The new iDrive system has come a long way from the previous generation and the overall user experience and usability have improve tremendously.
But as usual, the bimmer fans are curious to find out more about the philosophy behind the iDrive system and most important, why the changes in the new version and the lack of a touchscreen.
Our friend Richard Aucock has the scoop for us.
Last year, I was sworn to secrecy. A fellow scribe and I nipped into BMW’s uber-secret FIZ development base, to have a swatch at the latest iDrive system. Which was to be installed in the even-more-secret new 7.
Down in the dungeon-like, windowless lair (keeping us away from windows, you see…), the BMW engineers gave the background of their iDrive philosophy.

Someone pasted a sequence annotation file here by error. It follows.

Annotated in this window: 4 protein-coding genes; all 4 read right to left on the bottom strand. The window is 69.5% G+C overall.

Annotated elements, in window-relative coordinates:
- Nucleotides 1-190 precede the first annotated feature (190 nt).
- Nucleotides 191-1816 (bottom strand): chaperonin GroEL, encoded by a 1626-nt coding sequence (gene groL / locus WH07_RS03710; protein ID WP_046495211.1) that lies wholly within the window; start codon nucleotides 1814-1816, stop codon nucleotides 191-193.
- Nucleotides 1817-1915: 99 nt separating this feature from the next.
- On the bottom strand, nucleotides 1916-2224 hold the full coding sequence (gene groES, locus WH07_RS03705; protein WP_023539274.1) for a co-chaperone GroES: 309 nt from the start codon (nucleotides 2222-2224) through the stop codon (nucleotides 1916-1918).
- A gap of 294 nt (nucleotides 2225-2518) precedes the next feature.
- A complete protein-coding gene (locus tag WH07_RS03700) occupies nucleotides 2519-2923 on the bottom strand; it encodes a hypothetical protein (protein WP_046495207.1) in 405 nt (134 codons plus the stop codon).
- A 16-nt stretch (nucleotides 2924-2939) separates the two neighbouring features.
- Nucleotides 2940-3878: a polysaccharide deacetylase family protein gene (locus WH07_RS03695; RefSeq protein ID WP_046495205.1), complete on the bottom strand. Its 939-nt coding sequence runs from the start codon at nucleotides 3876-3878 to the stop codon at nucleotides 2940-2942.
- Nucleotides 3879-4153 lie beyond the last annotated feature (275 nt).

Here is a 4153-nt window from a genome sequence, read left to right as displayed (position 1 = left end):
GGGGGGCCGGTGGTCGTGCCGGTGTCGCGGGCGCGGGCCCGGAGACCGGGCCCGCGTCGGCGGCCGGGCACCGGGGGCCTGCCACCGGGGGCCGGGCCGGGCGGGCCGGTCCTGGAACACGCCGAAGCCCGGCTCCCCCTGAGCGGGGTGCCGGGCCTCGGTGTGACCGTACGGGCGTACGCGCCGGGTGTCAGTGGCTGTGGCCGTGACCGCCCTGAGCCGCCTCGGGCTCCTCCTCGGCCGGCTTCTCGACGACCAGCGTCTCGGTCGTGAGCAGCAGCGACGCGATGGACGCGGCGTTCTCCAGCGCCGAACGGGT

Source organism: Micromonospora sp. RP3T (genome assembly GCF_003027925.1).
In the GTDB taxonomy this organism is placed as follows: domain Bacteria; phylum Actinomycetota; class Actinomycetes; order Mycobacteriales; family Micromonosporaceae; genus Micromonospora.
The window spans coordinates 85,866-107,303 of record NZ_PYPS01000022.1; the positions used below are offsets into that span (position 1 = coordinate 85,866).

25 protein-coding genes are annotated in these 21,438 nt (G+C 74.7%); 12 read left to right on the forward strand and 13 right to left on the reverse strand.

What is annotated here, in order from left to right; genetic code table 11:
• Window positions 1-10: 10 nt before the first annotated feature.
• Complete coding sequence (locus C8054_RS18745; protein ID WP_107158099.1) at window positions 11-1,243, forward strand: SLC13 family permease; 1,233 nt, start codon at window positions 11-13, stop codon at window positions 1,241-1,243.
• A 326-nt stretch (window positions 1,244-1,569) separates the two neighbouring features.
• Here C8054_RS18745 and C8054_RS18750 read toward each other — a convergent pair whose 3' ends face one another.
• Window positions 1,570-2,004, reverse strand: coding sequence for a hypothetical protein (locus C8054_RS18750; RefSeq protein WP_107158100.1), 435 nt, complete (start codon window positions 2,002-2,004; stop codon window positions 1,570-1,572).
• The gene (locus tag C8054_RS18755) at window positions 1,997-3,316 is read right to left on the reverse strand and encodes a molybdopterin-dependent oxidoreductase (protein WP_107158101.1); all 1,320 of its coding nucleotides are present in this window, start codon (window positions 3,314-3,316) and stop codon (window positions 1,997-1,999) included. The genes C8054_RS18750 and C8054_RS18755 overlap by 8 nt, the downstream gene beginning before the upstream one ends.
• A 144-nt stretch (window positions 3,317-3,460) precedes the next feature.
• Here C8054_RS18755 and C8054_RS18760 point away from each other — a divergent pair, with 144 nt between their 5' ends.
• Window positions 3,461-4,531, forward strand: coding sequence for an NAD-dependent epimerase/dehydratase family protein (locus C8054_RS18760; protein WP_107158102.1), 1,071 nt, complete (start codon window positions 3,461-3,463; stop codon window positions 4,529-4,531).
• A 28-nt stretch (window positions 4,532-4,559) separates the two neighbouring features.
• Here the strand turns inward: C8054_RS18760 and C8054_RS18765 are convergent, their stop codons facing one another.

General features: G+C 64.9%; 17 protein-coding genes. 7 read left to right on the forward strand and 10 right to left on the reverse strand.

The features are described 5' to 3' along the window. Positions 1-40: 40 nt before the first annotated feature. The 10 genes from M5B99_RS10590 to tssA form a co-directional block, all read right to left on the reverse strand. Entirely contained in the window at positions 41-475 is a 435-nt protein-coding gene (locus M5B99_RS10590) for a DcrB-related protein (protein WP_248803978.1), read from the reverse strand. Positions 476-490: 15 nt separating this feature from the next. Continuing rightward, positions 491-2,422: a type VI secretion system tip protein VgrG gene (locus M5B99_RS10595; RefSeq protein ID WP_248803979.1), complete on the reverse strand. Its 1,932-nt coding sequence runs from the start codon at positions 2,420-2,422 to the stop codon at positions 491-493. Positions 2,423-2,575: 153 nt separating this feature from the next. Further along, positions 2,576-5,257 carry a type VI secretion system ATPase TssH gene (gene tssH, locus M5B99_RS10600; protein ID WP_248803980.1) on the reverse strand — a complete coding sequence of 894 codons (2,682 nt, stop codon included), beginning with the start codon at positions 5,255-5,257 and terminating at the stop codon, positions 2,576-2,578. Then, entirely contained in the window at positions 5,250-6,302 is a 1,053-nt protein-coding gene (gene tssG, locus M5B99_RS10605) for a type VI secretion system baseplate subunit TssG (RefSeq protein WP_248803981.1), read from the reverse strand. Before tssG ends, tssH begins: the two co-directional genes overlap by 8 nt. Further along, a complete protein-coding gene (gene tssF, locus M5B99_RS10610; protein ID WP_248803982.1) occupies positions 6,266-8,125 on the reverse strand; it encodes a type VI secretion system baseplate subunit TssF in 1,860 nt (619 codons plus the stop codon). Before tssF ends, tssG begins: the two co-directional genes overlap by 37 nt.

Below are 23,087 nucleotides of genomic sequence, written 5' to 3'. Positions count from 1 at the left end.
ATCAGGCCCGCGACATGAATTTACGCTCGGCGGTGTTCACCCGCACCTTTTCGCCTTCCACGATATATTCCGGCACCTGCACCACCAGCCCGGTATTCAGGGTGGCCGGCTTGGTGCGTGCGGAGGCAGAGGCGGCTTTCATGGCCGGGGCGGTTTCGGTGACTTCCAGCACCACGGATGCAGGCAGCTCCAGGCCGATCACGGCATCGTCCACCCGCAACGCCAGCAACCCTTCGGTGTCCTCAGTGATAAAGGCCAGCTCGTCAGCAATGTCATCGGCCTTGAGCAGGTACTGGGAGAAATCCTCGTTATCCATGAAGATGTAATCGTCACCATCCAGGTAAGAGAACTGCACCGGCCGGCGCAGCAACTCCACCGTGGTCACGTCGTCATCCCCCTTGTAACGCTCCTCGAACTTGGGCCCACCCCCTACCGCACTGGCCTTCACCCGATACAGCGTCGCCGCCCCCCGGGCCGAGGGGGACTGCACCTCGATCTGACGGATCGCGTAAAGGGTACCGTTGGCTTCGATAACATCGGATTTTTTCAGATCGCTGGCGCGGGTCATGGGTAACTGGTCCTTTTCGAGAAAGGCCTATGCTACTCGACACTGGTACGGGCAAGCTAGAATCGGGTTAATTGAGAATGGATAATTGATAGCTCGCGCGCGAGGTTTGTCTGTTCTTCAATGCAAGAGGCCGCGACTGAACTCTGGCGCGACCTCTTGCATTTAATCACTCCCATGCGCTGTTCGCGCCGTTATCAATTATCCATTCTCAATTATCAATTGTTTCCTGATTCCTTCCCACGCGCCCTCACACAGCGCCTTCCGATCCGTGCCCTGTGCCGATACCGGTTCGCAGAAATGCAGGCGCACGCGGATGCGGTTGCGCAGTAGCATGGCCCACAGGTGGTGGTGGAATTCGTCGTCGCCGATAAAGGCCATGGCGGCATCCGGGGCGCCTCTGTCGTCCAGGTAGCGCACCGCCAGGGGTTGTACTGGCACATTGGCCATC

Now, with old iDrive, turning and prodding 4-leaf ‘Rose’ menu was fine for the turn of the century. But, today, it’s limited. BMW needed a fundamental overhaul of its controller system. As we now know, and was shown to me then, the solution it found is brilliant.
‘We’ve kept the 4-Rose menu as ‘direct’ buttons,’ said the engineers. ‘But, if you’re trained in iDrive, you don’t use the buttons. You do the whole interaction WITHOUT looking at the controller.’
That’s fine, we wagered, but isn’t it even easier to have touchscreen? No, said a horrified engineer. See, touchscreen is absolute: ‘you need to guide your finger all the time, by looking at the screen.’ Imagine, they said, driving along and trying to input a nav destination.
‘This is a system for driving. We’ve designed iDrive in general to consist evolutionary steps, so you can see where you came from. It doesn’t overload drivers. And is, we feel, far safer.’